Profound hypothyroidism typically presenting with hypothermia, bradycardia and impaired level of conciousness.
Hypothermia must be corrected by aggressive rewarming and with warmed fluids.
Hypotension must be managed by careful assessment of fluid status, usually requiring central venous pressure monitoring. Warmed fluids and pressors may be required.
Mechanical ventilation may be necessary for hypopnoea.
Blood glucose must be monitored and hypoglycaemia corrected appropriately.
A septic screen should be undertaken and broad spectrum antibiotics given if appropriate.
Cardiac status must be assessed and if myocardial infarction or dysthrhythmia are detected, appropriately treated.
Prophylactic anticoagulation should be given.
Care must be taken with pressure areas.
100mg intramuscular hydrocortisone should be given and continued 6 hourly until coincident glucocorticoid deficiency has been ruled out.
Patients with severe hypothyroidism are unstable and so require very careful initiation of therapy. Liothyronine is short acting and may be started in extremely low doses in such cases.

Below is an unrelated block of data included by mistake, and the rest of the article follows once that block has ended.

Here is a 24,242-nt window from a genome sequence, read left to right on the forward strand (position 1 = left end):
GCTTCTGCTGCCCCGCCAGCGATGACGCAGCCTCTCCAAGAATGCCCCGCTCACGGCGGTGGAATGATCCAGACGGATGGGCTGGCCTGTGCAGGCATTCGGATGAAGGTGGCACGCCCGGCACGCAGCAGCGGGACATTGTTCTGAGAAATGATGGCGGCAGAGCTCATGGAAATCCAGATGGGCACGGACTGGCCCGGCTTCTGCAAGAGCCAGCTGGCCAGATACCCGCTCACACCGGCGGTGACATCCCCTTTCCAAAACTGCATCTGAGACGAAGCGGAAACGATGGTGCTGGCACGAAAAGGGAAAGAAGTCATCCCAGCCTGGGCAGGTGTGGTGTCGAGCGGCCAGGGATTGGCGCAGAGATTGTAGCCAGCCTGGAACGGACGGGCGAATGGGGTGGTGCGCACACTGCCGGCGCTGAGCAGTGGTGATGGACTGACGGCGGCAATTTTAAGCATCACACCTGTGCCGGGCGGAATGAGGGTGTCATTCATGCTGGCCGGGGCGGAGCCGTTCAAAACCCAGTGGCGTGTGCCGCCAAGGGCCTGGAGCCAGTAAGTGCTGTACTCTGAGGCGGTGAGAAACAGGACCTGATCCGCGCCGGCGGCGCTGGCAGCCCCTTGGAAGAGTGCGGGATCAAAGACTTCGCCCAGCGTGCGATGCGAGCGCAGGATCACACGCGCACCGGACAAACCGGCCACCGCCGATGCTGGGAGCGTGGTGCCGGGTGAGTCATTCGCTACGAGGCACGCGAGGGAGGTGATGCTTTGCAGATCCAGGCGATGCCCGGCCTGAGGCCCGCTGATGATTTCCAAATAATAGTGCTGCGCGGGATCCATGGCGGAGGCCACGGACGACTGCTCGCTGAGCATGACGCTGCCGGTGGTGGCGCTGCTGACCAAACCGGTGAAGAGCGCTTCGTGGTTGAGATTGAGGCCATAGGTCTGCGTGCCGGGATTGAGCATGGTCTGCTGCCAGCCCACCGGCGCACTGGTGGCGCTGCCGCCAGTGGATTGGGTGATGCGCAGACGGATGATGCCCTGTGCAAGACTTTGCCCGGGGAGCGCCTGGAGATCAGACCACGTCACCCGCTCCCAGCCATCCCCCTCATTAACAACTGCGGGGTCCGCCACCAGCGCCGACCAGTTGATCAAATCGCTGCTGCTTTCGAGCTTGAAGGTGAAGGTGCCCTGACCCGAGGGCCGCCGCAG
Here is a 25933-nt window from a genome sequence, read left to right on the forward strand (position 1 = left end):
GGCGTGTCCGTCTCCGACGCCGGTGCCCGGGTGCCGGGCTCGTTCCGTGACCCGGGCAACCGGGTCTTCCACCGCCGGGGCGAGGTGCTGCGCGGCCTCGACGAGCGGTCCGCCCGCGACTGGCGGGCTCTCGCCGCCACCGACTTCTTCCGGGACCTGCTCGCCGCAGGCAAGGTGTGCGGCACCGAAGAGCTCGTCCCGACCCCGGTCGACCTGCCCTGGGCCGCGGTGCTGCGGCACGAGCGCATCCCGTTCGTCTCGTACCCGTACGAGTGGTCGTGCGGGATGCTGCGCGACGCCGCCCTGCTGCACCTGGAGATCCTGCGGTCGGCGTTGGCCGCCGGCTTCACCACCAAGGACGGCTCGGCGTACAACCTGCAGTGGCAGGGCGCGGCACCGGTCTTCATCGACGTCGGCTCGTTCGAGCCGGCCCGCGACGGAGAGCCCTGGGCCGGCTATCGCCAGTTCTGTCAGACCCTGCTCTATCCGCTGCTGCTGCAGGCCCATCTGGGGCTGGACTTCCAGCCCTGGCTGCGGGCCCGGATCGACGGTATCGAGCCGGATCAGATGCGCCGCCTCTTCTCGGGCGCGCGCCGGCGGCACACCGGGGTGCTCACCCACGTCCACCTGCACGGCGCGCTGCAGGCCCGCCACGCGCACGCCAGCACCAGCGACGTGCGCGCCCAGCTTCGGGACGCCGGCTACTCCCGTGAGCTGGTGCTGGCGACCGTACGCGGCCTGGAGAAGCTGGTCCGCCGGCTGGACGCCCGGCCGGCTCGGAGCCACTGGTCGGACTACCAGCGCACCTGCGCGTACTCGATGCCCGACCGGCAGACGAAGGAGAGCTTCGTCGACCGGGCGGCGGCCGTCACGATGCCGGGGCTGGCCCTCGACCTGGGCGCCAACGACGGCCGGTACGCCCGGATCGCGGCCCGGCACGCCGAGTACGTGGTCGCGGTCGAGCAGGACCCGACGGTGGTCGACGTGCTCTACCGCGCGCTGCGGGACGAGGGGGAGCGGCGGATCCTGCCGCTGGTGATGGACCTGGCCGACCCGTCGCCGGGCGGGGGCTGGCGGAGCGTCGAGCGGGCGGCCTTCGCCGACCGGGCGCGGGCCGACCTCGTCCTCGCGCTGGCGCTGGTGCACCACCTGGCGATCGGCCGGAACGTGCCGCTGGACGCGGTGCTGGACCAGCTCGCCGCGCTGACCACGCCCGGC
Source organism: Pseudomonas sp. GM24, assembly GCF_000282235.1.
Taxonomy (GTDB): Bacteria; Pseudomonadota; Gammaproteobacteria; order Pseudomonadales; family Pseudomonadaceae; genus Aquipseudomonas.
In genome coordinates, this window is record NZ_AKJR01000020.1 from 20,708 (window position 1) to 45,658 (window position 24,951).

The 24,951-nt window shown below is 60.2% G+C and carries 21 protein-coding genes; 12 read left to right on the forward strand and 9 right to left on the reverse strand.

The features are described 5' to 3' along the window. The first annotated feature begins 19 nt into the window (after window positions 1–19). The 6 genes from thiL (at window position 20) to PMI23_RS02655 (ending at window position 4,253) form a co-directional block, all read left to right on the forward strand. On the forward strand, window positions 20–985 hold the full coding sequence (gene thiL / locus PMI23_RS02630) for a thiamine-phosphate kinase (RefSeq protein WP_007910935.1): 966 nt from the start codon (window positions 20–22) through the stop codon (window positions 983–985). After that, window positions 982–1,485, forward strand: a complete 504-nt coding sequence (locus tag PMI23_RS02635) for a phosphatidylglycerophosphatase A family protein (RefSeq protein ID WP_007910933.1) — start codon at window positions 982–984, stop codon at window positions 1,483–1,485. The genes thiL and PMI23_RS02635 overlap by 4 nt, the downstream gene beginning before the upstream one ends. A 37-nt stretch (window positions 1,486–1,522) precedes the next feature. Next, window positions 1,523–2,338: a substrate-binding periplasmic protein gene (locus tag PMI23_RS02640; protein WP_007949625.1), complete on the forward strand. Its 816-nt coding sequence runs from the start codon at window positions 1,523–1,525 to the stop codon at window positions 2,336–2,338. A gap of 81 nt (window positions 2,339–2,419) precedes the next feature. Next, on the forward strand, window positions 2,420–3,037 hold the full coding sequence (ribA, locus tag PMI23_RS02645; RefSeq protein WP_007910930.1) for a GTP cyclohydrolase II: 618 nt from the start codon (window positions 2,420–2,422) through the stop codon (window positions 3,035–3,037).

Tiny doses as low as 1.25mcg may be used in very severe cases, though 5mcg is a reasonable first dose to give in most cases.
Liothyronine should be given enterally (usually via a nasogastric tube) in all cases due to the increased risk of tachyarrhythmia with intravenous replacement. If this is tolerated, a repeat dose can be given at 6 hours. If this too is tolerated, the dose may be increased to 10mcg 12 hourly.
After a further 24hours, levothyroxine may be introduced at a dose of 25mcg daily, with an anticipated increase to 50mcg after 6 weeks depending on the individual case. Liothyronine should be continued in parallel with the levothyroxine for approximately 1 week.